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Proc Natl Acad Sci U S A. Sep 16, 2003; 100(19): 10734–10739.
Published online Sep 8, 2003. doi:  10.1073/pnas.1534782100
PMCID: PMC202352

The role of certain Post classes in Boolean network models of genetic networks


A topic of great interest and debate concerns the source of order and remarkable robustness observed in genetic regulatory networks. The study of the generic properties of Boolean networks has proven to be useful for gaining insight into such phenomena. The main focus, as regards ordered behavior in networks, has been on canalizing functions, internal homogeneity or bias, and network connectivity. Here we examine the role that certain classes of Boolean functions that are closed under composition play in the emergence of order in Boolean networks. The closure property implies that any gene at any number of steps in the future is guaranteed to be governed by a function from the same class. By means of Derrida curves on random Boolean networks and percolation simulations on square lattices, we demonstrate that networks constructed from functions belonging to these classes have a tendency toward ordered behavior. Thus they are not overly sensitive to initial conditions, and damage does not readily spread throughout the network. In addition, the considered classes are significantly larger than the class of canalizing functions as the connectivity increases. The functions in these classes exhibit the same kind of preference toward biased functions as do canalizing functions, meaning that functions from this class are likely to be biased. Finally, functions from this class have a natural way of ensuring robustness against noise and perturbations, thus representing plausible evolutionarily selected candidates for regulatory rules in genetic networks.

Mathematical and computational modeling is becoming increasingly important for understanding the complex dynamical interactions in genetic regulatory systems. In light of recent development of high-throughput genomic technologies, modeling efforts have the potential to move from theory into practice. The understanding of the underlying mechanisms used by genetic networks not only sets the stage for a systematic view of physiology and pathophysiology but also carries tremendous practical potential in the context of model inference from real measurement data. Because the implications of the logic of genetic networks are difficult to deduce solely by means of experimental techniques, computational and mathematical modeling play a vital role (1).

Since their inception in 1969 by Kauffman, random Boolean networks (25) have been one of the most intensively studied models of discrete dynamical systems, enjoying a sustained interest from both the biology and physics communities. Considering their structural simplicity, these systems are capable of displaying a remarkably rich variety of complex behaviors and share many features of other dynamical system models. Analytical and numerical studies of the relationships between structural organization and dynamical behavior of Boolean networks have yielded important insights into the overall behavior of large genetic networks (5), evolutionary principles (68), and the development of chaos (9, 10).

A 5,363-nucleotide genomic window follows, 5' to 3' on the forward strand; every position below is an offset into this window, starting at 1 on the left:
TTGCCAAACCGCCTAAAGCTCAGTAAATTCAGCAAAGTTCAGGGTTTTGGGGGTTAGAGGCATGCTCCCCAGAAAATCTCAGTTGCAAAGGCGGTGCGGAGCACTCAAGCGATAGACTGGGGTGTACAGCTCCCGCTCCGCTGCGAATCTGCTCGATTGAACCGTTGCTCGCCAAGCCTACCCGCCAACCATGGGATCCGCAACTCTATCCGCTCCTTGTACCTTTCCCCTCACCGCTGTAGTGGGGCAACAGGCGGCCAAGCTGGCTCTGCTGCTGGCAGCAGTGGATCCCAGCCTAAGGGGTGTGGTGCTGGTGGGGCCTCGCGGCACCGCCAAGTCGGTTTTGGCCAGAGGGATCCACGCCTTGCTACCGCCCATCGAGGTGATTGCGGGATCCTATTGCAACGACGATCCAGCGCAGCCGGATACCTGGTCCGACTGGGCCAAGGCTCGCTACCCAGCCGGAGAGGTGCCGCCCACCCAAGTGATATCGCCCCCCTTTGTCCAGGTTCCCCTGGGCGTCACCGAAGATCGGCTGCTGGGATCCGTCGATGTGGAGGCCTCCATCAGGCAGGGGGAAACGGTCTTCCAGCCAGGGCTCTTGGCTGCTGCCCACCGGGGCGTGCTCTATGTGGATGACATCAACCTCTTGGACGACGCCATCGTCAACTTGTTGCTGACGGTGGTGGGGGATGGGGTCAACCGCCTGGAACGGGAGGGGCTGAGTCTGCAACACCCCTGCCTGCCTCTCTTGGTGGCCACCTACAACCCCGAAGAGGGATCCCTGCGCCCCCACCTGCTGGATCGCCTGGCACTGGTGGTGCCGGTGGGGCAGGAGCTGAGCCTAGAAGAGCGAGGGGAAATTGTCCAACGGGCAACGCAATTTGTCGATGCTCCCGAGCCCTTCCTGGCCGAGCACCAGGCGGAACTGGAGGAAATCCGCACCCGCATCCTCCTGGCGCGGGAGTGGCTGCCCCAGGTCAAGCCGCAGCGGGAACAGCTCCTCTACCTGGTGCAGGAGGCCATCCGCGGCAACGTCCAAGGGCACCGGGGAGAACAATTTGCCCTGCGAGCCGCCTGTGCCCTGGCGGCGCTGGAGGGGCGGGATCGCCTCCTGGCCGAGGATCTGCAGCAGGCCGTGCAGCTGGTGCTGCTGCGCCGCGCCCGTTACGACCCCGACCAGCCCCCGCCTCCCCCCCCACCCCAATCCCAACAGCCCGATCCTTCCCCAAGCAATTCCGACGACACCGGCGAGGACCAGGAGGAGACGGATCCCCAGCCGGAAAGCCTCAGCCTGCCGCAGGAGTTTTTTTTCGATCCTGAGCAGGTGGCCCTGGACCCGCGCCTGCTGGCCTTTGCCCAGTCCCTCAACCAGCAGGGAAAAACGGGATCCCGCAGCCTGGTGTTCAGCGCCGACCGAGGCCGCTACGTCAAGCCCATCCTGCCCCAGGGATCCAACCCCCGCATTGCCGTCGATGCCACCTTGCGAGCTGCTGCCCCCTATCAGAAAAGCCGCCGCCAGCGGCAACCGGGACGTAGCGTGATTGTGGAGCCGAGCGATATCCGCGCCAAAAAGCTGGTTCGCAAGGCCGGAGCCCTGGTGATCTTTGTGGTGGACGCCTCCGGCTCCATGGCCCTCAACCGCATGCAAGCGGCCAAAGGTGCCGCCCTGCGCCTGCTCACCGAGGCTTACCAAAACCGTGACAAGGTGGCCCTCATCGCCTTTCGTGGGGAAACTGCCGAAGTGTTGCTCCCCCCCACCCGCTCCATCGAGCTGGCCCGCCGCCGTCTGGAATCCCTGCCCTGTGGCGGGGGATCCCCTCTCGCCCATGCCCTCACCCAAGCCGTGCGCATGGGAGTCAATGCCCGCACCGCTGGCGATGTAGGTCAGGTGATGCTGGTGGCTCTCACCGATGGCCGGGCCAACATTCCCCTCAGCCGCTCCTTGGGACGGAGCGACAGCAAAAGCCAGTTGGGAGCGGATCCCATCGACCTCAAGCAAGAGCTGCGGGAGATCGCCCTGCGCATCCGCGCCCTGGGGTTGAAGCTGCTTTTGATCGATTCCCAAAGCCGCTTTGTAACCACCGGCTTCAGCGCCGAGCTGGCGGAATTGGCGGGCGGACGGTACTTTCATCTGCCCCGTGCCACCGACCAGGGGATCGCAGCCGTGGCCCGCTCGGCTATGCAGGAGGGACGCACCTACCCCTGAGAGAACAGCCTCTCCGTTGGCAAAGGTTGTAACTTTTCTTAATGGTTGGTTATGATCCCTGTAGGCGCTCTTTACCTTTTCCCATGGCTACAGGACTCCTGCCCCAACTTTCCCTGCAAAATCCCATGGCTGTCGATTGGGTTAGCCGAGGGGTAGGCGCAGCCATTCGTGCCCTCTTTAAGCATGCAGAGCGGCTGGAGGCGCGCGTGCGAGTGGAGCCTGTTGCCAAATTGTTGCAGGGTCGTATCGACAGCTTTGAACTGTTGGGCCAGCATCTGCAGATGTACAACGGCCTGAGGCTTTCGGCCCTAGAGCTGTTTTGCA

Of particular interest are the relationships between local properties of the network and its global behavior. Various parameters specifying these local properties can be “tuned” such that the network is operating in one of several different regimes. In the ordered regime, the system behaves in a simple way, with most of its components being frozen. In this regime, the transfer of information between the components is impeded by large walls of frozen components. In the chaotic regime, the system behaves in the opposite way, with a perturbation of one component propagating to many others in an avalanche-like manner, with only a few isolated islands comprised of frozen components. Thus, networks in the chaotic regime are very sensitive to initial conditions and perturbations. The boundary between order and chaos is called the complex regime or the critical phase, with the networks undergoing a kind of phase transition (11). It is in this regime that the networks are most evolvable. Kauffman (5) argues that life must exist on the edge of chaos such that the networks representing real genetic regulatory networks operate at or near this critical phase. As Kauffman (12) puts it, “a living system must first strike an internal compromise between malleability and stability. To survive in a variable environment, it must be stable to be sure, but not so stable that it remains forever static.”